Drawn from nature


Gill’s investment in rubbing vegetal and animal matter – and her use of the terminology of ‘nature printing’ – references a specific lineage of this technique, one that is bound up with debates about the conventions for representing nature ‘objectively’. Such debates occurred in the context of global colonial frictions and the creation of a visual glossary of empire from the mid-seventeenth century. The sense of vision was considered the best method for investigating nature, with images furnishing the most efficient way of transferring knowledge about an ‘exotic’ place. In Europe, rubbings, or nature prints (sometimes the two terms were used interchangeably) were recognised as the earliest precursor to the technology of photography. The process developed as early as the seventeenth century and became increasingly integral to the study of previously unknown flora and fauna FIG. 8, albeit predominantly of the former FIG. 9.31 It involved covering a specimen with a thin, even layer of ink, placing it inside a large, folded sheet of paper and, finally, pressing it to produce two mirrored images of the specimen. At times finding themselves without artists to reproduce their findings, botanists tasked with the collection, preservation and transportation of ‘nature’ across distances became ‘desperate to preserve the likeness of plants and deeply worried about the fate of their herbaria’.32 Printing directly from specimens was a cost-efficient and easy way to document their discoveries; in addition, the results had greater visual and textural impact.

By the eighteenth century, European botanists considered direct printing to be the ideal medium to explore plant venation, as the technique allowed for even the most minute details of leaves to be reproduced. This appetite for accurate scientific images catalysed technological innovations and developments in nature printing over the next one hundred years. Yet the idea that rubbing was a technique designed to achieve ‘truth-to-nature’ was not always accepted by naturalists, some of whom believed that a faithful image was ‘emphatically not one that depicted exactly what was seen’.33 In time, the process of rubbing became an obsolete mode in visualising information in favour of a ‘reasoned image’ – that is, a drawing in the more traditional sense of the term.34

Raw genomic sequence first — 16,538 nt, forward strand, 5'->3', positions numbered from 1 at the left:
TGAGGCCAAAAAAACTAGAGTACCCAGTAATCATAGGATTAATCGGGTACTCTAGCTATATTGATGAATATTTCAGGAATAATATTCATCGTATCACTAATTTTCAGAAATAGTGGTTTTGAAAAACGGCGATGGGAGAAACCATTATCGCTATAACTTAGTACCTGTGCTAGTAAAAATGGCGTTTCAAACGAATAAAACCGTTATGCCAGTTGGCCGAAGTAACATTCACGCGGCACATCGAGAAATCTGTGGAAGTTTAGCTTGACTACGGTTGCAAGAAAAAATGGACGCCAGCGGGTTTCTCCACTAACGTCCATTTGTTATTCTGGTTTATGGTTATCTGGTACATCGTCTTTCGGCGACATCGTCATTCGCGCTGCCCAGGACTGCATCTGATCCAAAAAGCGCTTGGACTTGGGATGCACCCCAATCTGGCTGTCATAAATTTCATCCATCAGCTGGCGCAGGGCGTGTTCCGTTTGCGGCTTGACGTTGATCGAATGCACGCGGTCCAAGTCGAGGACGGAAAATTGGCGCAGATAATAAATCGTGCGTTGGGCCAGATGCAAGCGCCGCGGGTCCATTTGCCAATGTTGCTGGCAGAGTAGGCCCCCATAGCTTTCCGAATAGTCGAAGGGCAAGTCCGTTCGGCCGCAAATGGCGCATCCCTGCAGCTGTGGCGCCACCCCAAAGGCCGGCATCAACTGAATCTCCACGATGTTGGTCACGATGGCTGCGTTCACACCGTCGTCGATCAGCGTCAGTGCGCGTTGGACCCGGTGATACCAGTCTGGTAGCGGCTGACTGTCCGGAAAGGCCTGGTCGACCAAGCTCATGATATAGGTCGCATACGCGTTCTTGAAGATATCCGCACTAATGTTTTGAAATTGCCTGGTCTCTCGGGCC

However, a handful of British botanists did consider nature printing to be an improvement on old methods of conveying graphic information about botanical specimens, inasmuch as it represented not only form with absolute accuracy, but also surface, veins and other detailed elements of superficial structure. Henry Bradbury (1831–60), a foremost practitioner of nature printing, highlighted in his account the properties of this technique in relation to the study of ferns. Bradbury singled out the sense of touch, rather than sight, in identifying particular British fern specimens. To back up this reading with evidence, Bradbury provided an interesting anecdote: he recounted the story of the little-known botanist John Gough of Kendal, who, having ‘become totally blind from small-pox when two years old, [...] so cultivated his other senses as to recognise by touch, smell or taste, almost every plant within twenty miles of his native place’.35 For Gough, as for Bradbury, nature printing supplied to the eye the same class of ‘positive impressions’ as those conveyed through haptic learning.